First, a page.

Of course, being a Hugo fan, I’ve known of this work for a long time. However, I knew how much commitment Hugo’s books require and therefore I was unable to read it until now, due to my excruciatingly busy schedule last year.
This is, primarily, a work of historical fiction. However, to generalise it and to put it on the same shelf as other such works of the time would be an insult to Hugo, who is, in my opinion, one of the best writers of all time. The protagonist of the book can, at first, be considered to be an archetypal romantic hero. The main features of his character are the result of social injustice, particularly a certain group of people to whom Hugo refers as “comprachicos”. They are, according to him, the vilest people society has to offer. The main source of their income is kidnapping children, disfiguring them, turning them into freaks of nature and then selling them to circuses and the like. Gwynplaine, the protagonist, is one of those children – he is the man whose face shall bear the mask of a laughing man forever. He is abandoned by a gang of comprachicos and, despite almost freezing and starving to death, rescues an infant girl whose mother has actually frozen to death. They are both then rescued by an elderly street performer named Ursus who travels with a pet wolf named Homo (Hugo does love his puns). Meanwhile, a complex subplot unveils in the home of English royalty and the House of Lords. Several years later, Gwynplaine inadvertently becomes involved with this subplot and discovers the actual circumstances of his birth and learns about his background with devastating consequences. His face is a fantastically tragic plot device that leaves the reader enraged, devastated and awed at Hugo’s writing.
My dear Hugo, you are my favourite writer but you really do like putting people through emotional torture don’t you? You did the same to me with “Les Miserables” and “The Hunchback of Notre Dame”. However, I am not ashamed to admit that I enjoy every single minute of it. Everybody who loves the written word and appreciates well-written, multi-dimensional characters, as well as fabulous puns and sass, has got to get their hands on any novel of Hugo’s. This particular work of fiction does not disappoint in that respect either. It’s wordy, it’s full of fantastically interwoven plot points and detailed descriptions, snappy sassy dialogues and characters who are so multi-dimensional you can’t help but relate to them all in one respect or another. I have no hesitation in rating this book 10/10.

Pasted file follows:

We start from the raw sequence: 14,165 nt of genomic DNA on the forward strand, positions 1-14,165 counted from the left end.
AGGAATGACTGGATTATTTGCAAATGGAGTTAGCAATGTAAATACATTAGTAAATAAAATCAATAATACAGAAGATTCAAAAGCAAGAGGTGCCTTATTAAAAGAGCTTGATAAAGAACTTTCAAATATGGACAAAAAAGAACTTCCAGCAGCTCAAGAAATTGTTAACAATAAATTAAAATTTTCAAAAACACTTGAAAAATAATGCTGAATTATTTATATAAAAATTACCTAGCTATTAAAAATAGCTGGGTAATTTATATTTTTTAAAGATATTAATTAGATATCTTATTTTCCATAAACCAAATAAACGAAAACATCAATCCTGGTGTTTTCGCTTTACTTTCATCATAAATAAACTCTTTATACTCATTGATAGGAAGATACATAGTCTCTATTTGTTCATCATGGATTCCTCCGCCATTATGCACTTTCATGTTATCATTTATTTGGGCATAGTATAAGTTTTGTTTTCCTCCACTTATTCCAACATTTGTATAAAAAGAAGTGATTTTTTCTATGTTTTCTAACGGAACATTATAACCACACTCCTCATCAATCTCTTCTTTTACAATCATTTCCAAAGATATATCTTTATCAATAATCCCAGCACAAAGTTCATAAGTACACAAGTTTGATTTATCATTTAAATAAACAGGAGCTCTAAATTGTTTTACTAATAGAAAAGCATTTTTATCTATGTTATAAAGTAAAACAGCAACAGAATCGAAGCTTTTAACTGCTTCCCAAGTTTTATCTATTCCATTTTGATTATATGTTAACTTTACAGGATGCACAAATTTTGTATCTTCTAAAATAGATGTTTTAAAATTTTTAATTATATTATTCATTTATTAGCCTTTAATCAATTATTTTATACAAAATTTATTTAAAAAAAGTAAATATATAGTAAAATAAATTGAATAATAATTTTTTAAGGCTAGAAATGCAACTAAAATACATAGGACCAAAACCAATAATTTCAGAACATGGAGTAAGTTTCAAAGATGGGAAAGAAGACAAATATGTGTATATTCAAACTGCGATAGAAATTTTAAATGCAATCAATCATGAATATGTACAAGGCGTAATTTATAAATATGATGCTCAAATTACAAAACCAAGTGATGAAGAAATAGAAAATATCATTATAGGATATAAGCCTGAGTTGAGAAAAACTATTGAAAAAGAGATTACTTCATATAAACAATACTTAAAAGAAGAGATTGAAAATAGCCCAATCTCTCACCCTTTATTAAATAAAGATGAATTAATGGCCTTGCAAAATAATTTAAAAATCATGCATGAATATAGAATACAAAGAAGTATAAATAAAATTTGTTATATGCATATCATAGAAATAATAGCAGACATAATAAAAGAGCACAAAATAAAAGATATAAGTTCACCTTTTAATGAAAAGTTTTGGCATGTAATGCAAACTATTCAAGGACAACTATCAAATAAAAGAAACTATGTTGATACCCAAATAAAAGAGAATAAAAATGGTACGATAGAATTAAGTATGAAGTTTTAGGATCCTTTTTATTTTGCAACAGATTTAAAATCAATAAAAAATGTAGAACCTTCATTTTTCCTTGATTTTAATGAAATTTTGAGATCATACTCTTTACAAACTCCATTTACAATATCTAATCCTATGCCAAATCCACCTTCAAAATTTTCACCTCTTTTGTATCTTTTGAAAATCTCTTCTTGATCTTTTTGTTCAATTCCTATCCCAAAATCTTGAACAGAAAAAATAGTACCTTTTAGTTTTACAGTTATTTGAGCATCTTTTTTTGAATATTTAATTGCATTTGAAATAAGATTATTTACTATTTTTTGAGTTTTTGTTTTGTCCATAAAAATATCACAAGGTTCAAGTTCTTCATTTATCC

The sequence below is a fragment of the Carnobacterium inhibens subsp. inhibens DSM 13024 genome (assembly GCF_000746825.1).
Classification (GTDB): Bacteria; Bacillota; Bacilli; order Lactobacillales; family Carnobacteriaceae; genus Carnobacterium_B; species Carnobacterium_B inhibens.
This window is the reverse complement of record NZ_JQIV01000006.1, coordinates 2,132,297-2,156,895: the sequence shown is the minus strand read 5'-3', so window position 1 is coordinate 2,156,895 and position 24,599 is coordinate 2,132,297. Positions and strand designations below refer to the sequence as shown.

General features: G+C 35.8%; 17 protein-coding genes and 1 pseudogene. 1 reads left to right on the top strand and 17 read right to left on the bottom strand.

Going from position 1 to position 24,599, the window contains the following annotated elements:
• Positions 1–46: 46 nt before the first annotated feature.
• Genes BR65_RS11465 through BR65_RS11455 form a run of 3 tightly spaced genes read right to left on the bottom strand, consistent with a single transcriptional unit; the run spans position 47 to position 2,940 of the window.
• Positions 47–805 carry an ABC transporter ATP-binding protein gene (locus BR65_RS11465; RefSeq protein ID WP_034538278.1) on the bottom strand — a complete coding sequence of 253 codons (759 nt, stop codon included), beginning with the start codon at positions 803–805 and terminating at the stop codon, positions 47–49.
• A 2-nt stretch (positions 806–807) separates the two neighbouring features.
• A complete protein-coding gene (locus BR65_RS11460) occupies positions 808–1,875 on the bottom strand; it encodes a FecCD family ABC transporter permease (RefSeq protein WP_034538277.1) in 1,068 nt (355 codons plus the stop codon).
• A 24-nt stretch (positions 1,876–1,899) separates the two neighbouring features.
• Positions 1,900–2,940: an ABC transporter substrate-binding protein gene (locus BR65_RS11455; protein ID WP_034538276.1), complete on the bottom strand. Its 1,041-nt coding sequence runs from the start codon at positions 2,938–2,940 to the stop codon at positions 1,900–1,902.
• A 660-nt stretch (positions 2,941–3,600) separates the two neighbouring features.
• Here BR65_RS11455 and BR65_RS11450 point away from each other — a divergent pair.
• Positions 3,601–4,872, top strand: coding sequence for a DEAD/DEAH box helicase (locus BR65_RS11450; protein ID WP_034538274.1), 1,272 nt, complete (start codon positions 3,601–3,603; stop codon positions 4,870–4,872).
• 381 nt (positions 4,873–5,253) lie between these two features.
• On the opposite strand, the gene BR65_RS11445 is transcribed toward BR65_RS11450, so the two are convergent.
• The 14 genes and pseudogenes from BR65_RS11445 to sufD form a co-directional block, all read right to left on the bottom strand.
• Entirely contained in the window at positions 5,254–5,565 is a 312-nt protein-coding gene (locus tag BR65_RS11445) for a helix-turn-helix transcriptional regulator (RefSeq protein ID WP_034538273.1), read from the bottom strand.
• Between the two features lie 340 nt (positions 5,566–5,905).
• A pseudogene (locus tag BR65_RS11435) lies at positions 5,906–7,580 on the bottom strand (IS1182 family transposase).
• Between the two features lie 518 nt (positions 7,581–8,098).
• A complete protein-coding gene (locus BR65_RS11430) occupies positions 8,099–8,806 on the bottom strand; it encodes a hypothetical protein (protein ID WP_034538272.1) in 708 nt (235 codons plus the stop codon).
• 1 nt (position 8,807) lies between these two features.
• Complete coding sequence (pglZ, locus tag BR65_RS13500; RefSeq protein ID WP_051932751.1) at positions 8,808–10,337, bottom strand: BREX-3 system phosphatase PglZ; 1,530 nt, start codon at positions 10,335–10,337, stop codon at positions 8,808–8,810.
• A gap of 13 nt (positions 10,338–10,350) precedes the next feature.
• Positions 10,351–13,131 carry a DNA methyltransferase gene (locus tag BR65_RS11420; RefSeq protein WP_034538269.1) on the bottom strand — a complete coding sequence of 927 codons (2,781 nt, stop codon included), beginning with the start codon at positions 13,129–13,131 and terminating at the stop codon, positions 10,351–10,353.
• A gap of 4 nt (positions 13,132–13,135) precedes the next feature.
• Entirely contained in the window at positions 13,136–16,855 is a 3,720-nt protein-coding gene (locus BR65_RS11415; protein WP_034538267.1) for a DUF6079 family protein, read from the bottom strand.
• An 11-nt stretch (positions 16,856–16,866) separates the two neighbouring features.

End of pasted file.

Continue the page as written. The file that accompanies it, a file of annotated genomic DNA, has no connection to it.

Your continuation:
Favourite character and why:
Ursus – he is just brilliantly written, hilariously sassy and doesn’t take crap from anyone, despite being a simple street performer. However, he is also a caring and compassionate individual and a wonderful father figure.
Most relatable character and why:
All of them. Seriously.
Character who gets the most development:
Gwynplaine – although again, they all do.
Least favourite character:
That one’s obvious – Barkilphedro. Hugo has very few characters that are completely and utterly evil and repulsive (Thenardier, I’m looking at you), and Barkilphedro is one of them. You can’t help but hate him.
Hugo really did love to write about relationships and feelings didn’t he? I honestly cannot say which relationship is my favourite.
Ursus/Gwynplaine and Gwynplaine/Dea. The latter has destroyed me by the end of the book – I’ve cried for ages! Won’t spoil anything for you, but this is one of those things that will initially make you all happy and hopeful, then drag you through misery and make you sob your heart out.
“I am come to warn you. I am come to impeach your happiness. It is fashioned out of the misery of your neighbour. You have everything, and that is composed of the nothing of others… As for me, I am but a voice. Mankind is a mouth, of which I am the cry. You shall hear me!”
Gwynplaine: Marc-Andre Grondin
Ursus: Gerard Depardieu
Dea: Katie Hall
Josiana: Bridgette Wilson-Sampras
David: Nikolaj Coster Waldau
Barkilphedro: Сhristian Clavier
You might like “The Man Who Laughs” if you liked:
– “Les Miserables” by Victor Hugo;
– “A Song of Ice and Fire” series by George RR Martin;
– “Oliver Twist” by Charles Dickens.
– “The Dark Knight” – the character of The Joker was actually heavily influened by the protagonist!
(Source of the photo: https://www.goodreads.com/book/show/63038.The_Man_Who_Laughs